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Sixth-graders at Salem Middle School put their math skills to work at Cary Towne Center.
They calculated percentages and figured out how much tax they would have to pay for items. But they didnt limit their practice to numbers and equations: They collected money and shopped for three boys and three girls selected through the Angel Tree program who may not otherwise get holiday gifts this year.
Youngsters from the year-round Apex school recently took part in the field trip. The 120 or so sixth-graders got into groups and had to plan buy items that totaled less than $100, including tax.
They had one and a half hours, and a parent or teacher supervised their shopping. The six winning groups then went back and bought the items they selected.
Here, teachers Jason Dapkevich (science), Karla Mullen (math), Sarah Coulter (language arts) and Emily Swanson (social studies) talk about the experience.
Q: Have you done a field trip like this before? Were you able to teach lessons in different disciplines to prepare for the trip?
Karla Mullen: We have not done anything similar in the past. Another math teacher at Salem asked if we would be interested, and all of my teammates were excited. We thought we would only be able to shop for one boy and one girl, but we collected enough money that we were able to buy for six children.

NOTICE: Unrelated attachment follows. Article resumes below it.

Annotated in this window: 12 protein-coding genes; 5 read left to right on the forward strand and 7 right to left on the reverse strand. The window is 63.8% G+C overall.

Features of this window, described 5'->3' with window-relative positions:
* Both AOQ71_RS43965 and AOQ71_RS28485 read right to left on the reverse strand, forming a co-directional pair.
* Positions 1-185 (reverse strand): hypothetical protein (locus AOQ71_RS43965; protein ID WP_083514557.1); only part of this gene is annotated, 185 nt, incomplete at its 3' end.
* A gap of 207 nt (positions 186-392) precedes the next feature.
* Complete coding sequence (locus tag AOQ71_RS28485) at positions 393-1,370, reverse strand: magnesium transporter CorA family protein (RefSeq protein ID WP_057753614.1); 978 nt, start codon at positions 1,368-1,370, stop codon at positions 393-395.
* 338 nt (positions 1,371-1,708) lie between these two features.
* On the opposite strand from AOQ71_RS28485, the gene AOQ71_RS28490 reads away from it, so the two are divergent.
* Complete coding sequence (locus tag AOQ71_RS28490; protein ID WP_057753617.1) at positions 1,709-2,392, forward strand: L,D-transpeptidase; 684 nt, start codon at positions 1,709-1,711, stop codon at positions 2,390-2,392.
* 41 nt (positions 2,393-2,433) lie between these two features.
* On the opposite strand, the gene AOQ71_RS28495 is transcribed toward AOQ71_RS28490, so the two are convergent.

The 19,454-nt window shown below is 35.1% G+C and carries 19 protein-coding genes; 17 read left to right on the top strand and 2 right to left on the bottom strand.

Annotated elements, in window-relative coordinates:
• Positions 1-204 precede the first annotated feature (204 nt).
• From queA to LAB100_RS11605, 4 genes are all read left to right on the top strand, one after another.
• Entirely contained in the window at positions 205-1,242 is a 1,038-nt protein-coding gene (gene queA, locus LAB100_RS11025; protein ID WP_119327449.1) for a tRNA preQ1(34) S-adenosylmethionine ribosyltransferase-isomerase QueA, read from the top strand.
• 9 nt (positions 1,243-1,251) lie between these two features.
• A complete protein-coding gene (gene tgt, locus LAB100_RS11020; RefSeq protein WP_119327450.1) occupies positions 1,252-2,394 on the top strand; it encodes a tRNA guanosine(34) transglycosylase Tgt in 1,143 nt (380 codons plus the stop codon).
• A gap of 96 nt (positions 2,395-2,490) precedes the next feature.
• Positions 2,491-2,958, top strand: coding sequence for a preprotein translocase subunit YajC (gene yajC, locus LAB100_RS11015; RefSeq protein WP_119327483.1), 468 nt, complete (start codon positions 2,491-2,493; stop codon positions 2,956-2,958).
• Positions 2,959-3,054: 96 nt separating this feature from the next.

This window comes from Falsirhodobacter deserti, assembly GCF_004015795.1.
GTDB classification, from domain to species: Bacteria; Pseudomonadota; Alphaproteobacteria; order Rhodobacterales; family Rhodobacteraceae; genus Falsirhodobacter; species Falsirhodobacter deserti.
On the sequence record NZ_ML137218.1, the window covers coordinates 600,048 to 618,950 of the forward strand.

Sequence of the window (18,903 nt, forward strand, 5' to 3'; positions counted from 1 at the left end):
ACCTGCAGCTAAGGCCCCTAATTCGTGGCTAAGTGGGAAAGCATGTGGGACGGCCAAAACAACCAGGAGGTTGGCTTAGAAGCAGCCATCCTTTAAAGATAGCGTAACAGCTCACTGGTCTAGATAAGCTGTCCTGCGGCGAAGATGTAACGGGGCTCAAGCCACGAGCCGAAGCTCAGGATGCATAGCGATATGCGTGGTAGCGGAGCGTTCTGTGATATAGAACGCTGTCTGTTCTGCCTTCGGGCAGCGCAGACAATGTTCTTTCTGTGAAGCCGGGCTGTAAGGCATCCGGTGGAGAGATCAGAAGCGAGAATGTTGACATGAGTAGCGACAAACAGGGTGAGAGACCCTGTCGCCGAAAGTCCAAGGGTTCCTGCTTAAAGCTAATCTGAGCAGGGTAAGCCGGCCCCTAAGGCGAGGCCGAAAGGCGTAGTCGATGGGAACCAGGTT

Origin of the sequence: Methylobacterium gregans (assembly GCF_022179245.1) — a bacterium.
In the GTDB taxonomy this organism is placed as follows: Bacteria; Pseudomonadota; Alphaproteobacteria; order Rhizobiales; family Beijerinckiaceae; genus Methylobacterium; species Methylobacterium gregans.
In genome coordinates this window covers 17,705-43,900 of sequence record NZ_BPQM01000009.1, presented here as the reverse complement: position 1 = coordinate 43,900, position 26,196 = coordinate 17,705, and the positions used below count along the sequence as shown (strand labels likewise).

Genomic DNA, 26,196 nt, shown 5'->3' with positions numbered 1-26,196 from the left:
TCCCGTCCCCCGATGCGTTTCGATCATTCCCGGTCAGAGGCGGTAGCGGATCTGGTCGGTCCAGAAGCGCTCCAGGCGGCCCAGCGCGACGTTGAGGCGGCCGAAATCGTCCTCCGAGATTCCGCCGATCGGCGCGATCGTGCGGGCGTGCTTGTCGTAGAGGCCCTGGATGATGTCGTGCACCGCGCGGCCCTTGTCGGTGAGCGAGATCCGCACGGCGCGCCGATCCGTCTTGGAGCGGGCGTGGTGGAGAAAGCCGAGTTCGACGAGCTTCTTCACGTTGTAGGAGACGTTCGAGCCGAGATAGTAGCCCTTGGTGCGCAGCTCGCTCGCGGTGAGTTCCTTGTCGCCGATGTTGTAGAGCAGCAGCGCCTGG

Emily Swanson: In addition to the math, I was able to teach social skills as part of my social-behavior curriculum. A lot of our kids come from well-off families, so the process was an eye-opener for them.
KM: We did lessons ahead of time to calculate discounts, percentages and tax by searching online for gifts. Ms. Coulter gave them a map of the mall so that they had a plan of where they wanted to go. Each student was assigned a role: team leader, map reader, calculator, checker or timekeeper.
Q: Were there any surprises as you watched them search for gifts?
Jason Dapkevich: Students had to remind each other that the children they were buying for wouldnt have the same luxuries that they have. Buying an Xbox game wasnt an option.
My group passed a DVD store and found a rack of DVDs for $5. One student said, We cant assume they have a DVD player.
I could see my students understanding the true meaning of the holidays and realizing that not all kids their age have the bells and whistles they do.
Sarah Coulter: By the end, we noticed that some of the groups struggled to meet the deadlines. We saw some frustration about not winning. We reminded those students that the focus is not about winning. We needed to remember the reason for the trip.
KM: One parent who has been on many field trips with her kids in the past wrote us to tell us thank you for including her. She said it was one of her favorite field trips ever. She was astounded by the good planning and message.
Q: Have you gotten other feedback about the field trip?
KM: Two of the three donations have already been picked up. The parents were floored, amazed and thankful. One said to me, It couldnt have come at a better time.
JD: One of the best parts of the trip for me was when one group that did not get selected to go buy their items put together the money they brought for food and purchased a jacket they had found to give to their assigned child just because. Witnessing that made my heart melt.